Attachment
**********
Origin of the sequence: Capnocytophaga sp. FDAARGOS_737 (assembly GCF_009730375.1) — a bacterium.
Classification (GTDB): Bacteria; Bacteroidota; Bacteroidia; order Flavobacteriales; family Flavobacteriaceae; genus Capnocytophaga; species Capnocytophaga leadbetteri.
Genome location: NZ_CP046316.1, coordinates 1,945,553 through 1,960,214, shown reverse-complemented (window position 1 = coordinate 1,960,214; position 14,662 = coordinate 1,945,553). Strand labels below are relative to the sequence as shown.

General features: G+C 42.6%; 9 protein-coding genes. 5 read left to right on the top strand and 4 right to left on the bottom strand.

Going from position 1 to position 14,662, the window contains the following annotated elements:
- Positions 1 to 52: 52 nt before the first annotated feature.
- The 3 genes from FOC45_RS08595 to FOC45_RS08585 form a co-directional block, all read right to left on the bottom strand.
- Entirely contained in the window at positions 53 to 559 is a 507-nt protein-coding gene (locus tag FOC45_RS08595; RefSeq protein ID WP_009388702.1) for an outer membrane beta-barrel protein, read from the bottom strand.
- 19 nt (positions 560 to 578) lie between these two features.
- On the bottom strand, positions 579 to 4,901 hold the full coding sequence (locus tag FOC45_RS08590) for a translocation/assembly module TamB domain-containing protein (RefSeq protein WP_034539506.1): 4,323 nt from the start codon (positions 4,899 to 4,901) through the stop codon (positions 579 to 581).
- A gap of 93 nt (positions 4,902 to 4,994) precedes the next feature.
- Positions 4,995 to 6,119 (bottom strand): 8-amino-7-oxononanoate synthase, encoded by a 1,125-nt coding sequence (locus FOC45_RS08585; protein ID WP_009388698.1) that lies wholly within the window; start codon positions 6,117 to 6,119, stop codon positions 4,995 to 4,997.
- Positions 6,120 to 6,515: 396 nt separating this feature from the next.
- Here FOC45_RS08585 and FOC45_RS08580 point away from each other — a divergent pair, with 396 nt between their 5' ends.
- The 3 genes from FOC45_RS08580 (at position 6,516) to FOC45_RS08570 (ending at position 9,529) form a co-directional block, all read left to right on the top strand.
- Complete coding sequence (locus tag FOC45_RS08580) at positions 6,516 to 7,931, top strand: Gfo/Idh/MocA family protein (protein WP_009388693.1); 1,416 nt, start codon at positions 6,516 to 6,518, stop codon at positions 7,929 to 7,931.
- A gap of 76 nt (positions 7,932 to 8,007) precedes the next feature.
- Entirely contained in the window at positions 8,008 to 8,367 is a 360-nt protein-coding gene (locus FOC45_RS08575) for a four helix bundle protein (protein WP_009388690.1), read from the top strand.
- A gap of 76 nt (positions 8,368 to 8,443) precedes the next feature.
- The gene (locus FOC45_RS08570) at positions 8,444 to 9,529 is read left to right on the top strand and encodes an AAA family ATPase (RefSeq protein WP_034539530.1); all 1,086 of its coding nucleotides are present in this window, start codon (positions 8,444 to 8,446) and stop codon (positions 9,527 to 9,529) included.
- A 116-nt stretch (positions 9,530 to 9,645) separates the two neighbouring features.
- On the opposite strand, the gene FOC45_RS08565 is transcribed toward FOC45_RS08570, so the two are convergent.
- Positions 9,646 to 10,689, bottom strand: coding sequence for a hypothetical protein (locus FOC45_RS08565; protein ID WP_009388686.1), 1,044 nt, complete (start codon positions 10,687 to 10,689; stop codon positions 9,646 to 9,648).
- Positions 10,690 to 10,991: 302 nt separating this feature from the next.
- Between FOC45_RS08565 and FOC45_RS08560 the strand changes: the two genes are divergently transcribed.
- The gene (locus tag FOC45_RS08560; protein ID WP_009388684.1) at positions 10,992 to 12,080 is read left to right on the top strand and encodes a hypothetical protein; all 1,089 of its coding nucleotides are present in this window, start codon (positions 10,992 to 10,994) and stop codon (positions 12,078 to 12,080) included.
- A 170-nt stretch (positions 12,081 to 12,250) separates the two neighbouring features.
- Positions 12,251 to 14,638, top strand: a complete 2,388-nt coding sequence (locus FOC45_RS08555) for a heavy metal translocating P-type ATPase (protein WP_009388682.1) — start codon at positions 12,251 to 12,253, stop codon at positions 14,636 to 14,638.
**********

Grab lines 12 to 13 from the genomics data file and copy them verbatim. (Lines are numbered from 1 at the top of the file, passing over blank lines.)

- Positions 4,995 to 6,119 (bottom strand): 8-amino-7-oxononanoate synthase, encoded by a 1,125-nt coding sequence (locus FOC45_RS08585; protein ID WP_009388698.1) that lies wholly within the window; start codon positions 6,117 to 6,119, stop codon positions 4,995 to 4,997.
- Positions 6,120 to 6,515: 396 nt separating this feature from the next.